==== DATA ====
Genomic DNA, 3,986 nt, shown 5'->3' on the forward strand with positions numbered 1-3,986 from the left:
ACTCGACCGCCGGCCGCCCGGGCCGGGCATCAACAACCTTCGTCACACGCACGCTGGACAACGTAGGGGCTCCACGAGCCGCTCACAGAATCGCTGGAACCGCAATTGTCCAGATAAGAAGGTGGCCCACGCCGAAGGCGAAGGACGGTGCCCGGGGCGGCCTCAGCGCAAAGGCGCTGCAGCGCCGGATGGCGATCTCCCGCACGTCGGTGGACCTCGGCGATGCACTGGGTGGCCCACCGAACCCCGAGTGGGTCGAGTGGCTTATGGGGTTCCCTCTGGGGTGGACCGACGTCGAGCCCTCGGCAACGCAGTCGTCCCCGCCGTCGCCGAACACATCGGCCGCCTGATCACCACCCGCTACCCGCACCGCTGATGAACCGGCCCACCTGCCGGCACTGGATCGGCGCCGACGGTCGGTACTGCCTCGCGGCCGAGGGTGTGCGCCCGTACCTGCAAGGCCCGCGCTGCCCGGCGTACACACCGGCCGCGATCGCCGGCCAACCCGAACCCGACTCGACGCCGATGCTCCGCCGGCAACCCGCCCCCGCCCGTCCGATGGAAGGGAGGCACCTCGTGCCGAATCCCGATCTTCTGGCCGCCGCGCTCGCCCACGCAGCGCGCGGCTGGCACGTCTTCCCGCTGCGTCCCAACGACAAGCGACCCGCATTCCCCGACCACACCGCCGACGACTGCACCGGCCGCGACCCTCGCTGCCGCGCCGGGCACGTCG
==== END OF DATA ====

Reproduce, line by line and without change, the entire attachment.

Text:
Genomic DNA, 3,986 nt, shown 5'->3' on the forward strand with positions numbered 1-3,986 from the left:
ACTCGACCGCCGGCCGCCCGGGCCGGGCATCAACAACCTTCGTCACACGCACGCTGGACAACGTAGGGGCTCCACGAGCCGCTCACAGAATCGCTGGAACCGCAATTGTCCAGATAAGAAGGTGGCCCACGCCGAAGGCGAAGGACGGTGCCCGGGGCGGCCTCAGCGCAAAGGCGCTGCAGCGCCGGATGGCGATCTCCCGCACGTCGGTGGACCTCGGCGATGCACTGGGTGGCCCACCGAACCCCGAGTGGGTCGAGTGGCTTATGGGGTTCCCTCTGGGGTGGACCGACGTCGAGCCCTCGGCAACGCAGTCGTCCCCGCCGTCGCCGAACACATCGGCCGCCTGATCACCACCCGCTACCCGCACCGCTGATGAACCGGCCCACCTGCCGGCACTGGATCGGCGCCGACGGTCGGTACTGCCTCGCGGCCGAGGGTGTGCGCCCGTACCTGCAAGGCCCGCGCTGCCCGGCGTACACACCGGCCGCGATCGCCGGCCAACCCGAACCCGACTCGACGCCGATGCTCCGCCGGCAACCCGCCCCCGCCCGTCCGATGGAAGGGAGGCACCTCGTGCCGAATCCCGATCTTCTGGCCGCCGCGCTCGCCCACGCAGCGCGCGGCTGGCACGTCTTCCCGCTGCGTCCCAACGACAAGCGACCCGCATTCCCCGACCACACCGCCGACGACTGCACCGGCCGCGACCCTCGCTGCCGCGCCGGGCACGTCG